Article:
Not anger caused as a result of abandoning a project which has been doomed to fail for some time, but anger at the amount of money thrown away on the scheme already.
Of the £12bn total cost of the system, at least £2.7bn of public money had been spent as of last month.
It’s a huge amount of money under any circumstances, but particularly so when the economy is struggling and when a process of cutting NHS staff is already underway.
To illustrate the scale of the waste, it would be enough to pay a £25,000-a-year salary to 21,000 NHS workers. For five years.
In most sectors of employment, the people most responsible for making such catastrophic decisions would find themselves looking for work, probably nursing a severely damaged reputation. Something which seems not to apply to those running the country.
Sure, we’re all capable of making mistakes, and we can’t expect our MPs to be perfect. They have difficult jobs, despite half of the country believing they could do better.
But when mistakes are made by a government on such a scale, is it not right that those at fault are held to account rather than carrying on regardless, taking no responsibility?
It was a similar story with the failed FireControl project which intended to replace local rescue control rooms with nine regional control centres across the country.
Only one has been used, with the rest lying empty but still costing £4m a month to maintain. Almost £500m will have been wasted on the project in total.
Again there is no-one being held accountable for the disastrous outcome, and highlights how utterly untouchable those in government currently are.
Parliament endorsed prison sentences for looters involved in the rioting, though when many MPs themselves were guilty of theft – though obviously not officially described as such – they offered a quiet apology, gave back some of what they had taken, and then hoped for the fuss to die down. Which it duly did. Only two MPs found themselves jailed.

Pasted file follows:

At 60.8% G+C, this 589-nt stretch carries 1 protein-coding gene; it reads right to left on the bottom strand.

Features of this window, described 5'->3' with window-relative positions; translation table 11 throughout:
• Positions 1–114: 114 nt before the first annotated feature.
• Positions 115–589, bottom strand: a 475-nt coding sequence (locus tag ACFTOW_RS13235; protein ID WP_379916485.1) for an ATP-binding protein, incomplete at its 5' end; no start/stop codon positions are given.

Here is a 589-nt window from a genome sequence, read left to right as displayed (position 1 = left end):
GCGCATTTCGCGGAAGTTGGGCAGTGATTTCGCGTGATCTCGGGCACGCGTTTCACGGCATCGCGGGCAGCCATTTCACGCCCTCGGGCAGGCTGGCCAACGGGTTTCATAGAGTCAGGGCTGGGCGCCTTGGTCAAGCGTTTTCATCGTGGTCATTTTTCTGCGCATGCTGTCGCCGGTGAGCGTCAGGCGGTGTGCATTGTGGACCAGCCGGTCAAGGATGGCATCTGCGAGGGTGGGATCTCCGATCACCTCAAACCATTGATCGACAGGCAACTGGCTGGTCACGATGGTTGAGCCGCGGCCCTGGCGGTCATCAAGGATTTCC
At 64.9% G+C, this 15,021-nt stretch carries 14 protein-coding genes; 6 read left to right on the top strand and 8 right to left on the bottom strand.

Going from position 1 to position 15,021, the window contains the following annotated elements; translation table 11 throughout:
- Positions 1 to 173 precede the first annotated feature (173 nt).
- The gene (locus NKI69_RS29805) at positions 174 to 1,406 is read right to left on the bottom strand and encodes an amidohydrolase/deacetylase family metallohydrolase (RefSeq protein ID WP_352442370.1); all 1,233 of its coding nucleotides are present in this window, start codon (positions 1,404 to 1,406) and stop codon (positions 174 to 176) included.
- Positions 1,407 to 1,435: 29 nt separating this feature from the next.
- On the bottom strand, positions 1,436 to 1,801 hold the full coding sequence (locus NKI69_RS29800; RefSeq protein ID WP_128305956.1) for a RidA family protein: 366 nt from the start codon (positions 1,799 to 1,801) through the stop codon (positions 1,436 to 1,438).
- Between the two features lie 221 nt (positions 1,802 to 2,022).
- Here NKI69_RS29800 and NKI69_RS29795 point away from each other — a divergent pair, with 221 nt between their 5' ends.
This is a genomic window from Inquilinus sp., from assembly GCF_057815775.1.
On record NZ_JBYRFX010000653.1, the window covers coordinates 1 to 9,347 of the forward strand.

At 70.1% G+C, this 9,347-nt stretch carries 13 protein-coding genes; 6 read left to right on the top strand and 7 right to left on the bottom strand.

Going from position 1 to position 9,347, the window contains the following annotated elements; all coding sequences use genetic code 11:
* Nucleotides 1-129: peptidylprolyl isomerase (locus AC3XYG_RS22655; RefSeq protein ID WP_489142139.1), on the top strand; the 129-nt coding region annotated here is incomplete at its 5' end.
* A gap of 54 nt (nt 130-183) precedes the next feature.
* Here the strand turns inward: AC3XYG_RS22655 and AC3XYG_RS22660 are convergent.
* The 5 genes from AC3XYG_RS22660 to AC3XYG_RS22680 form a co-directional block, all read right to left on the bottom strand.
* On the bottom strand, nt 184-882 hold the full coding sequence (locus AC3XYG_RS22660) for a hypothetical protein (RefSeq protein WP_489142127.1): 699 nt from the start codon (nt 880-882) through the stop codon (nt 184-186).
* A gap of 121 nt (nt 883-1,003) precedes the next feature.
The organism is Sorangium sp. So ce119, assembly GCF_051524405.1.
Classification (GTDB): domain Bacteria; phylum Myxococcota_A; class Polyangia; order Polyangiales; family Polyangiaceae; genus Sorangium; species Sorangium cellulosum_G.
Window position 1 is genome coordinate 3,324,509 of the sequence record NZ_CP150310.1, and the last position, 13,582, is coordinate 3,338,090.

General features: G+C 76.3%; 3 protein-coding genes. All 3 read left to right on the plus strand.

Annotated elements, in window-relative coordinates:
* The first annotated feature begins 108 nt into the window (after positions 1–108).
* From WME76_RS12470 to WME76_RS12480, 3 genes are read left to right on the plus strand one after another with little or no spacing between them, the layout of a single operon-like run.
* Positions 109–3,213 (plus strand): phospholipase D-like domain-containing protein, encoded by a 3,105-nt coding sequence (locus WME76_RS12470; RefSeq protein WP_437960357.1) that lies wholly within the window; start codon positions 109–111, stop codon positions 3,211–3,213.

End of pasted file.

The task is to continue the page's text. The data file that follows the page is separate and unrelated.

It’s time that our MPs were treated the same way as any regular person on the street when they get things so badly wrong.
And not many of us would stand a chance of getting away with explaining to the boss that we’d just wasted £3bn of company money.
So British Gas have announced further rises to their energy prices.
The most pleasing aspect was that it made so much news coverage on the radio, that I was actually able to know about these rises in advance. Without such coverage on BBC’s finest, one wonders whether customers of British Gas would be told at all.
Despite the increase though and the criticism that has been aimed at British Gas, I will jump ever so slightly to the defence of the company by pointing out that in the three years since becoming the proud, but cash-strapped owner of my own home, I’ve also benefited from sizeable energy price cuts too, at times when wholesale costs have been lower. Not too many companies pass on savings to the customer which they themselves are benefiting from.
It’s also true that while British Gas are generally the subject of more negative headlines than their rivals, those very companies are never far away from increasing their own energy prices.
So for the meantime, I shall remain a customer of British Gas. And continue to enjoy hot beans.